• KEY TAKEAWAY: Nationally, PA helped the democratic party by adding to the party’s overall US House gain. The state’s makeup stays about the same with a Republican-controlled legislature and a Democratic Governor. Rs and Ds will need to work together and compromise to achieve true changes.
  • For information on your district’s winners and losers, check out this detailed New York Times article on the PA election.
  • Federal
    • All three Democratic incumbents won in the US House and US Senate. Senator Whitehouse and Congressional members Cicilline and Langevin all enjoyed solid wins and will return to DC next term.
  • Statewide
    • Incumbent Governor and Democrat Gina Raimondo handily won against Republican challenger Allan Fung, capturing 57.1% of the votes.
    • Of note is the mayors’ races across the state. Please see the New York Times elections article for details on these races.
  • State House & Senate
    • As one of the bluest states in the nation, there is little to report. The Rhode Island House and Senate remain solidly democrat.
    • Key race: Representative Patricia Serpa, a home care champion who sponsored a private duty nursing (PDN) rate increase bill last year, was reelected. Home care supporters Speaker Mattiello and House Finance Committee chair Rep. Abney were also reelected.
  • KEY TAKEAWAY: While plenty of states held their breath to see which direction voters would take, Rhode Islanders remained steadfast with their support of Democratic candidates. The two US House incumbents from RI will enjoy new Democratic colleagues from states outside of the blue New England area.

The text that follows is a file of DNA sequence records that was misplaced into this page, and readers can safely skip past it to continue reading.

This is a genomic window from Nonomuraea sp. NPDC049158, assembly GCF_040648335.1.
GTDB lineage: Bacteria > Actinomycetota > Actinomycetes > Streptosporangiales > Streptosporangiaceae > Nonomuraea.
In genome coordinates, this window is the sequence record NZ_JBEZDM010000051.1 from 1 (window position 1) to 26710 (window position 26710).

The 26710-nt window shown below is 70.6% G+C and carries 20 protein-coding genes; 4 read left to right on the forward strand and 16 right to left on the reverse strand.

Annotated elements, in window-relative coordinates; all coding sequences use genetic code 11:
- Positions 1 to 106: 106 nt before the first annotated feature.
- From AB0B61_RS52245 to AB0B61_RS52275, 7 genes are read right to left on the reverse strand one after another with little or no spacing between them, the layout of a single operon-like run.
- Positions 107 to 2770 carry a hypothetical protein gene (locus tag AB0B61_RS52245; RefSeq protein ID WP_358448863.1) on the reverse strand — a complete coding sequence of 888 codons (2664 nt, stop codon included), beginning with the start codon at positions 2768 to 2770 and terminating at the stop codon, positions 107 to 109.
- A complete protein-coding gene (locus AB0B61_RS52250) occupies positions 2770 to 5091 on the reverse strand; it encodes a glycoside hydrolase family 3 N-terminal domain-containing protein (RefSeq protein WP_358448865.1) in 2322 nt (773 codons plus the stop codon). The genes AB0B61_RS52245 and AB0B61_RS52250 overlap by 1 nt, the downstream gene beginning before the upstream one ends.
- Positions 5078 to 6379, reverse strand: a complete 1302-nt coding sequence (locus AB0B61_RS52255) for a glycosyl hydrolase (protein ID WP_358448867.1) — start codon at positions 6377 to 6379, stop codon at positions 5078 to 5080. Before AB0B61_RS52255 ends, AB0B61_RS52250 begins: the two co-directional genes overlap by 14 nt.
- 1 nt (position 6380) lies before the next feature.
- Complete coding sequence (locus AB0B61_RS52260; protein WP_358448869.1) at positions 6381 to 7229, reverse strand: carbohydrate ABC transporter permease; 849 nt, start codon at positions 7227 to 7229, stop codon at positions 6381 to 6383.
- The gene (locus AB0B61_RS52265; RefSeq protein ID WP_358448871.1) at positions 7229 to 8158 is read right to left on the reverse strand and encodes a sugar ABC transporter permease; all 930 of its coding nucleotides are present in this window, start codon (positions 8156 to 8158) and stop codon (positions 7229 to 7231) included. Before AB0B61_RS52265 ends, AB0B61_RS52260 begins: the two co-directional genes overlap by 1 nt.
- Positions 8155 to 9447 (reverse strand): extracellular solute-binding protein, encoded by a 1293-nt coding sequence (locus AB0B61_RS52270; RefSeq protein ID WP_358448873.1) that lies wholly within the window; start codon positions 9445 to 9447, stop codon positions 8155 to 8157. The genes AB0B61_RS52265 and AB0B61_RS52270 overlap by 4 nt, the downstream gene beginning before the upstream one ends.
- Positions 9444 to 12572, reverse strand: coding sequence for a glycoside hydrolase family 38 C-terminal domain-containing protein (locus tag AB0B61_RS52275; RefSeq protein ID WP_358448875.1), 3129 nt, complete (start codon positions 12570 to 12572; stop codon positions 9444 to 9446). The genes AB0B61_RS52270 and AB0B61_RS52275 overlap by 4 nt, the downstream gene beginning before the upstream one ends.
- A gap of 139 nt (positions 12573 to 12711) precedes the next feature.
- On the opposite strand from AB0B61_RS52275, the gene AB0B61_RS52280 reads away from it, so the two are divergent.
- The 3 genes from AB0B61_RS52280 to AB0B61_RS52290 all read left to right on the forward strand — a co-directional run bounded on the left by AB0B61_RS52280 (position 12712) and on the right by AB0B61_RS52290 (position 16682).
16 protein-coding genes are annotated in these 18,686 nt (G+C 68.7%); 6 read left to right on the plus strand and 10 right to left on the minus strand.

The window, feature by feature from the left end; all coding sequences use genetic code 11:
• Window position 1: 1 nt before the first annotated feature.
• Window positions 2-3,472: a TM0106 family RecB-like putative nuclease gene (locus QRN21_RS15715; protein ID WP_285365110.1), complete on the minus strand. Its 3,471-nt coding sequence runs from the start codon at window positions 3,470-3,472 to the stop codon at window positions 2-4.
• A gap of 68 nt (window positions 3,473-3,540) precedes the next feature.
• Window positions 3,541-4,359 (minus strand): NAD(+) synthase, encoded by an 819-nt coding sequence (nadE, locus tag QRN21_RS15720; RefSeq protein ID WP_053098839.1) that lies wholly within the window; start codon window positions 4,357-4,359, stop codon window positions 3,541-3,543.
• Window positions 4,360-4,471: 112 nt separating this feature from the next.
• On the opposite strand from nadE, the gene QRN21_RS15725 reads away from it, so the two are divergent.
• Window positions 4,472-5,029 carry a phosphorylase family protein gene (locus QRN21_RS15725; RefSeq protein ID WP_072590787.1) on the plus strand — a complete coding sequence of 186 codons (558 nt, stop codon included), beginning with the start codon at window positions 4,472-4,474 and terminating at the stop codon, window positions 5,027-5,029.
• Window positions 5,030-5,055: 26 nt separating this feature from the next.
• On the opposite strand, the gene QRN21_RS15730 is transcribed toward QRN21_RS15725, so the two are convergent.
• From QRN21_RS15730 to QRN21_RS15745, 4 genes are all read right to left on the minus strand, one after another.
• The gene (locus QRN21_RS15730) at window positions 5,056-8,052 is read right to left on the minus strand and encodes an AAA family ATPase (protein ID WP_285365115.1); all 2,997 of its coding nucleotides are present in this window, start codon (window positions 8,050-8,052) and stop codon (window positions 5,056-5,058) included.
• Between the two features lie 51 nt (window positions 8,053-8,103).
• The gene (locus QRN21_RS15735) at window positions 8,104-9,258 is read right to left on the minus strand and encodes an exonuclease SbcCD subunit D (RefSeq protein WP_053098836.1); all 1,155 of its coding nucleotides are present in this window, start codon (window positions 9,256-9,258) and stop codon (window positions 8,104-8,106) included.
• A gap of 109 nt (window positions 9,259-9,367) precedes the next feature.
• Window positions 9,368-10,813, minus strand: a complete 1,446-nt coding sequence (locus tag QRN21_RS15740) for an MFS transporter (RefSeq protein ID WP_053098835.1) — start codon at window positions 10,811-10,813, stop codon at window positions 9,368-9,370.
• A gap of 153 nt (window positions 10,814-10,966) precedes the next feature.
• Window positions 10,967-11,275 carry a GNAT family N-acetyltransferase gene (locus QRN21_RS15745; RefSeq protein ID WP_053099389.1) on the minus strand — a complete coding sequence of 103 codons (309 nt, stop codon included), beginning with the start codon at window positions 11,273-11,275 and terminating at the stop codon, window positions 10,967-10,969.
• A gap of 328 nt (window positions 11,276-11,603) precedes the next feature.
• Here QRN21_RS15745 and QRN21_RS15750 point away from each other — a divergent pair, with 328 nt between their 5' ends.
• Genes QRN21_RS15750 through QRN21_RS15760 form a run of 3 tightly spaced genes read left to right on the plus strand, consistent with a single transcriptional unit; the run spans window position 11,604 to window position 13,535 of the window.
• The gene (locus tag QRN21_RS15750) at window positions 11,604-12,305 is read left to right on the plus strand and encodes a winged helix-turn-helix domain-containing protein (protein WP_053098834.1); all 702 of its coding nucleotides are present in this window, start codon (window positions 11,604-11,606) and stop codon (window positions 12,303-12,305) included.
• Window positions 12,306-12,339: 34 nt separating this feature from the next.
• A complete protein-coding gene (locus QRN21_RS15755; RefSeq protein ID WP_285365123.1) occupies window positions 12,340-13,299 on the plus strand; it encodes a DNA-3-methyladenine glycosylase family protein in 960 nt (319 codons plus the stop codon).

• For information on your district’s winners and losers, check out this detailed New York Times article on the RI elections.
  • Federal
    • Key race: Democrat Joe Cunningham narrowly defeated Republican Katie Arrington in South Carolina’s most watched race for the 1st Congressional District to replace Mark Stanford. Despite this Democratic victory, Republicans still hold five of the seven South Carolina congressional seats.
  • Statewide
    • Republican Governor Henry McMaster secured his first full four-year term since succeeding the Governorship in 2017 after then-Governor Nikki Haley resigned to become the US Ambassador to the United Nations. McMaster handedly defeated his opponent James Smith with 54% of the vote.
    • McMaster’s Lieutenant Governor will be Pam Evette, a businessowner from Spartanburg. This was the first election in which the governor and lieutenant governor were on the same ballot.
  • State House & Senate
    • The house remained consistent. 68 representatives ran uncontested, and the other 56 seats remained consistent, with the majority of current legislators retaining their seats.
    • The only state Senate race was a special election for the district 20, which covers portions of Lexington and Richland counties and which was vacated after former Republican Senator John Courson’s resignation. Dems managed to pick up the seat as Dick Harpootlian defeated Republican Benjamin Dunn with 52% of the vote.
  • KEY TAKEAWAY: Despite small Democratic gains, Republicans retain a majority in both chambers at the state level. Ds managed to flip the senate seat in a special election. We’ll see what happens when all the other state senate seats are up for grabs in 2020 At the federal level, the Democratic Party successfully added a US Congressional seat in District 1, shocking politicos across the country: The last time Democrats flipped a House seat in SC was 1986.
  • For information on your district’s winners and losers, check out this detailed New York Times article on the SC elections